In the 1990s, geneticists hoped that mapping the human genome would provide a path to treating many seemingly incurable or poorly understood conditions; obesity, dementia, and cancer, to name a few. As understanding of genetics expanded and improved, however, scientists came to see the genome as just a first step in understanding a vastly more complex world of interactions within the body, one that extended to organisms that were not traditionally considered native or essential to humans—the microbiome.
Research at Yale focuses on a wide swath of relationships between microbes and humans, from the gut to DNA. According to the latest inquiries, the evolution of Homo sapiens is not just a tale of vertebrate mutations, in which genetic variation leads to useful adaptation, but a hyper-complex series of mutually beneficial arrangements between the human body and the many organisms that call it home.
In some cases, researchers are still attempting to establish a correlation between a given microbe and conditions in humans. This issue explores some of those possibilities in articles about diabetes, cystic fibrosis, and multiple sclerosis. In other cases where a correlation has been established, such as with Clostridium difficile infections, the question is not whether microbes play a role in human health, but the specific nature of that role.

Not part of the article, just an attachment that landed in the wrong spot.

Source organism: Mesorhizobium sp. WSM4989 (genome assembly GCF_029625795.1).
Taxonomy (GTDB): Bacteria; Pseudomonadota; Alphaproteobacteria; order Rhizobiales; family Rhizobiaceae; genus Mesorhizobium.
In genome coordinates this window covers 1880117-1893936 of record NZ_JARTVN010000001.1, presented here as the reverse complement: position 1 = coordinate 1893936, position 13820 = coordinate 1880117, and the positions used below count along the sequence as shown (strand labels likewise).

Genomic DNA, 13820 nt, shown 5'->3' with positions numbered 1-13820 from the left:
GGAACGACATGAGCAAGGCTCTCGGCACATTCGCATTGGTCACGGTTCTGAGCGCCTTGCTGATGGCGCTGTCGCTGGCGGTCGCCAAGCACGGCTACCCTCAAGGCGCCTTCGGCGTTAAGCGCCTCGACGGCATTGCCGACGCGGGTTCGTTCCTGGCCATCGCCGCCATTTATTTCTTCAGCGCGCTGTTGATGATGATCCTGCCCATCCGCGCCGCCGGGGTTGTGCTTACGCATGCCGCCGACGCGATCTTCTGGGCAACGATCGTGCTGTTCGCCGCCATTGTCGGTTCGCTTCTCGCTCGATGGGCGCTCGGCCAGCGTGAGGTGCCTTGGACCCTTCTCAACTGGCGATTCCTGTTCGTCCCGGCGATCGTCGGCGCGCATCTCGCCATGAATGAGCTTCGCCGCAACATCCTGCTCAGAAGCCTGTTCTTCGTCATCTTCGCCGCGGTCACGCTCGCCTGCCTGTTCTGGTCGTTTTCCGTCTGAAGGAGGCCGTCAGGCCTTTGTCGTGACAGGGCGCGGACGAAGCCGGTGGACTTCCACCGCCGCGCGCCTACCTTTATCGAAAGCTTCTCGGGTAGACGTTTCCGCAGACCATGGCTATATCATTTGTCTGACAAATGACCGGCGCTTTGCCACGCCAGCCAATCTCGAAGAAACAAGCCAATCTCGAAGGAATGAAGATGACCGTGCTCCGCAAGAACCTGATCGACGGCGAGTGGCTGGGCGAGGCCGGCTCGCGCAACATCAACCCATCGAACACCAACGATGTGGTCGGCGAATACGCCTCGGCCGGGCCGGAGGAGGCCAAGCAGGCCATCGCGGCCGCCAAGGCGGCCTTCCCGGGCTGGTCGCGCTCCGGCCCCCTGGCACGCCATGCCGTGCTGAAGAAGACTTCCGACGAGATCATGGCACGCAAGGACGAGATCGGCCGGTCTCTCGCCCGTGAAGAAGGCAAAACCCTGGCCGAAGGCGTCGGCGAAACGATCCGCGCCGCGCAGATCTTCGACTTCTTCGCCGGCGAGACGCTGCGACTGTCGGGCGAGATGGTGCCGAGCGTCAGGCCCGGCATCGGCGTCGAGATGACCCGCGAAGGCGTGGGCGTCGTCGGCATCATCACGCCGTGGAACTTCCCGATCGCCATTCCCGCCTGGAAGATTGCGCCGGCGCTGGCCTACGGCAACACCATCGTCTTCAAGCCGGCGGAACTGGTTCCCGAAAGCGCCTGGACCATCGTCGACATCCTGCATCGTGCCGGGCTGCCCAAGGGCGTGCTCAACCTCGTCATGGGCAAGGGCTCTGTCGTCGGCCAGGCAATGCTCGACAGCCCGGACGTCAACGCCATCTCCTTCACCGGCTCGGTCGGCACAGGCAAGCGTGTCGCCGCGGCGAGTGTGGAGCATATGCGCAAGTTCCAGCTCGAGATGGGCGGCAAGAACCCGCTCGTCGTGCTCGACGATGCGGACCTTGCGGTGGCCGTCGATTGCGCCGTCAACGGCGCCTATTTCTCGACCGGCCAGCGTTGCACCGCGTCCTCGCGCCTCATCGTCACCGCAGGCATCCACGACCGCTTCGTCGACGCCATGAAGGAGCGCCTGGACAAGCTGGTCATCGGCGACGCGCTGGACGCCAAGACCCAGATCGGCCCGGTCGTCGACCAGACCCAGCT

One fact has become apparent in compiling this issue of Yale Medicine Magazine: the old idea of the human body as a self-sufficient entity constantly fighting hostile microbes is obsolete. We are collections of organisms working together to survive.
At least on a cellular level, the concept of the heroic individual is not just anomalous—it is absurd, unworkable. Each person is a miracle of cooperation and altruistic mutual interest, a collective of creatures. Good health and evolutionary success are the products of alliances, not ruthless selfish competition.